A Surprise Happy Ending
By Pauline Stotsenburg of Friends of Sound Horses (FOSH)
2013 a Walking Horse, his pasterns covered in scars from years of chemical abuse and the use of chains, making it impossible to pass the inspections associated with the Horse Protection Act, is dumped by his owners.
Sold in the parking lot of a Kentucky auction, then taken to a sale in Tennessee and sold to a known killer buyer, he was hauled to a sale in Pennsylvania . There he was spotted , wearing his big lick package, in a pen where horses with no future were kept before being auctioned.
It is against the federal law to sell a horse with scars from soring practices at a public sale. A USDA investigation was initiated. He was given his name, Dutch, because of the Pennsylvania connection.
The battered gelding was taken to a local rescue and examined by veterinarians. The scars and condition of his feet were documented. It appeared he had been subjected to pressure shoeing. Scurffing of his skin was evidence of chemical applications.
After a year, the USDA issued warnings to the people involved in the sales. The auction houses received warnings. The original owners escaped detection. USA Today was interested in Dutch’s story and he made national news. What happened to him then?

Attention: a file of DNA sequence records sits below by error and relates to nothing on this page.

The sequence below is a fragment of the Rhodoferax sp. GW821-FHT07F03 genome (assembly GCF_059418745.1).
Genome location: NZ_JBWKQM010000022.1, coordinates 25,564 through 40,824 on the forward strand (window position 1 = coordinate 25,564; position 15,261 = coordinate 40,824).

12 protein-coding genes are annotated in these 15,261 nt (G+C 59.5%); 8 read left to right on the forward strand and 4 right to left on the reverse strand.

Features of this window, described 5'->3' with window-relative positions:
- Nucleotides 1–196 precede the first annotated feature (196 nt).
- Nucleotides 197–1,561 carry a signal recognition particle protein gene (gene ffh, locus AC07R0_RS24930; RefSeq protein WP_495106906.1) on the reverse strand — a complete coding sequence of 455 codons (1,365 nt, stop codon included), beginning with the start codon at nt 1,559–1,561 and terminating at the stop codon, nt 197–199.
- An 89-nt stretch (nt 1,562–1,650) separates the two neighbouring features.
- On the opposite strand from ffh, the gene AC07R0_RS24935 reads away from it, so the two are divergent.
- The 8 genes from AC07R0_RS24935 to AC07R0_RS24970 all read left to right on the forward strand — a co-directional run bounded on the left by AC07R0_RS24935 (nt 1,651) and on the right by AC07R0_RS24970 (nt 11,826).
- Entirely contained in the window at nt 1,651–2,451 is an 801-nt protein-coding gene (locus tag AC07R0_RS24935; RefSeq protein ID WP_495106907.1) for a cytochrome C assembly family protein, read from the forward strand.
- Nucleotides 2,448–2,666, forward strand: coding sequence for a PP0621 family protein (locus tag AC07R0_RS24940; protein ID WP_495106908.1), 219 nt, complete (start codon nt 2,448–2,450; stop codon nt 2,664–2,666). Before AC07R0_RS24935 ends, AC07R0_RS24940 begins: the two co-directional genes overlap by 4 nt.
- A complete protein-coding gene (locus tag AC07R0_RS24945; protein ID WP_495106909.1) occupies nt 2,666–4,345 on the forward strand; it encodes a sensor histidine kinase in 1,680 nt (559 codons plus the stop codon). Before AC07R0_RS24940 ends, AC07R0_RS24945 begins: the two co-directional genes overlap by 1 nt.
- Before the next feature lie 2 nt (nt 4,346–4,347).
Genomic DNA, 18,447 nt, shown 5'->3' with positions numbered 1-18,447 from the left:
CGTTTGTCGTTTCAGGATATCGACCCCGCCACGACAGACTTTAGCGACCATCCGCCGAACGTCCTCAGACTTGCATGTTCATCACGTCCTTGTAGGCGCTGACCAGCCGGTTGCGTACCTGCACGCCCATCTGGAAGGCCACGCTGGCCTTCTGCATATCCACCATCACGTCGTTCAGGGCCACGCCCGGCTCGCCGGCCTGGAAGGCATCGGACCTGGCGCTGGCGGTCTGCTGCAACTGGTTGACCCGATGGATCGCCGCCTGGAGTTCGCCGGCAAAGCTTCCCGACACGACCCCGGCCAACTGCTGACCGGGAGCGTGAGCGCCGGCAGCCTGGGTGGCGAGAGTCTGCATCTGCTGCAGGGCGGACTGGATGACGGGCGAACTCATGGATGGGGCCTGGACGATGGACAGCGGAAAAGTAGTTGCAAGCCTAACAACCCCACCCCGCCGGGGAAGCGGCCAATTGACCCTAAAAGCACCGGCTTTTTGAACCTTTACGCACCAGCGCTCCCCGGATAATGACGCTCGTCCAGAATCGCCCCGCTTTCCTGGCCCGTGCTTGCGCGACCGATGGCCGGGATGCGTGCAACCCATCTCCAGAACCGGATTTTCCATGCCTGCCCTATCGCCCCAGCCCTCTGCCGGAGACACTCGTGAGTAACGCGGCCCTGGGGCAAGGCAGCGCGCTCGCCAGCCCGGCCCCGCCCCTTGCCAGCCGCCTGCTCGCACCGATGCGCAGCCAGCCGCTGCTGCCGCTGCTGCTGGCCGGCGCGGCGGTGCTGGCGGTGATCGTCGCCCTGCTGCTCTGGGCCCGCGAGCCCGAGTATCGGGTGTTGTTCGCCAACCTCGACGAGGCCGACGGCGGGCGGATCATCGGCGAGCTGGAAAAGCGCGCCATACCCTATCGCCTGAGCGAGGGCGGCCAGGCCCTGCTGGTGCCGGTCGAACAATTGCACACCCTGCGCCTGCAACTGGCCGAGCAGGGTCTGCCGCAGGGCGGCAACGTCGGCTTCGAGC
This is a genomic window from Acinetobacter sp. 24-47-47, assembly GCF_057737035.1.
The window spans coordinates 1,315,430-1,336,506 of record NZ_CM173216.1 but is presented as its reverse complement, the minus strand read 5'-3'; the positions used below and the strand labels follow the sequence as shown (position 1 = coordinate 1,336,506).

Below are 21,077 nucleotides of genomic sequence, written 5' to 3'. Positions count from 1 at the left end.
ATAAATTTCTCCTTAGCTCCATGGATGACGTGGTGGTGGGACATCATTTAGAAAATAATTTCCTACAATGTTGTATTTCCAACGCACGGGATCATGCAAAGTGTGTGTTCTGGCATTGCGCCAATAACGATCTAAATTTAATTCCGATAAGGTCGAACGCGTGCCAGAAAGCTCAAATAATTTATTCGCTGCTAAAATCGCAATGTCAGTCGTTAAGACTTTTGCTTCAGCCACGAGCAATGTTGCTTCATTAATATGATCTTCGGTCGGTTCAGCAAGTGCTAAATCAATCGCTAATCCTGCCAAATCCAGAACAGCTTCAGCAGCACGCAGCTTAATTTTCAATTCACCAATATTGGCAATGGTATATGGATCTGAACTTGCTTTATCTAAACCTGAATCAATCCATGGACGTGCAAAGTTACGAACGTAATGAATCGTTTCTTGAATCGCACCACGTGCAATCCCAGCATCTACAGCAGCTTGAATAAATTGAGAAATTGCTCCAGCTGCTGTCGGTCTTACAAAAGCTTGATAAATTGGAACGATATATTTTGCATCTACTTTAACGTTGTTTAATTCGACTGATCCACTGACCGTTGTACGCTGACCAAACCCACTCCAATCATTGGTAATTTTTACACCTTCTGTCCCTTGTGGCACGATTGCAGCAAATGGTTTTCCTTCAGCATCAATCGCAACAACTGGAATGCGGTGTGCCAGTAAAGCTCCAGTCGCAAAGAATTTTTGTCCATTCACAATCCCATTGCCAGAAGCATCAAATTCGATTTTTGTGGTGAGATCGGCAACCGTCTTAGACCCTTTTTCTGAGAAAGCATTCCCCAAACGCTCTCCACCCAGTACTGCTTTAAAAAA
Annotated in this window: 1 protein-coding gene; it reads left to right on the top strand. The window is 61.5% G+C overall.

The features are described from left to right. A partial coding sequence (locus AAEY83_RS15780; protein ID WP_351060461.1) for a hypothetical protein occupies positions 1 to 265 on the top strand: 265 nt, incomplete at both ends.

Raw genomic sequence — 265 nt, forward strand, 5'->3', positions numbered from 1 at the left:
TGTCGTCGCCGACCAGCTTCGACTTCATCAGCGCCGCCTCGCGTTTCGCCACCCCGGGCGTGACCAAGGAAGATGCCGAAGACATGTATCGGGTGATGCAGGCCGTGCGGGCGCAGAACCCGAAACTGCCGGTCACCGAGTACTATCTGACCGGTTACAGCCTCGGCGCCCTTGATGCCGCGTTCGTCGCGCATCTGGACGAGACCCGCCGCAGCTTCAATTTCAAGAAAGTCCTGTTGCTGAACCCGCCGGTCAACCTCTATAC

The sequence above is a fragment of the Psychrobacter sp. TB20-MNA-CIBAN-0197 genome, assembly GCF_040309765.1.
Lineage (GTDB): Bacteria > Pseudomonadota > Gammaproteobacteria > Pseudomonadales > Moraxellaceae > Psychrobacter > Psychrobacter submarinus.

Unlike other Walking Horses that have been dumped, Dutch’s story has a happy ending. He was adopted into a forever home. His physical and emotional needs are met. Part of a five horse herd, he has learned that it’s safe to leave the stall, the place where he spent most of his life, for adventures in the outdoors.
The scars remain; he has COPD; he will require supportive shoeing for the rest of his life. But, more importantly, he happily runs to greet visitors; he tosses his feed pan back and forth with his stall cleaner; he is addicted to Uncle Jimmy’s Squeezy Buns. Dutch is a bit of a clown.
In his 20s, he lives joyfully and abundantly. Part of an animal trust, he will be buried at home when that time comes. He will never be exploited again. The next part of Dutch’s life will be better than the first.
He is the living example of why the PAST Act must be enacted. PAST will end the soring, stacking, and chaining used to produce unnatural gaits for the show ring and increase penalties for violators. It takes a call to your representative and senators to make a difference for all the other horses like Dutch, the ones that are waiting for soring to be stopped forever.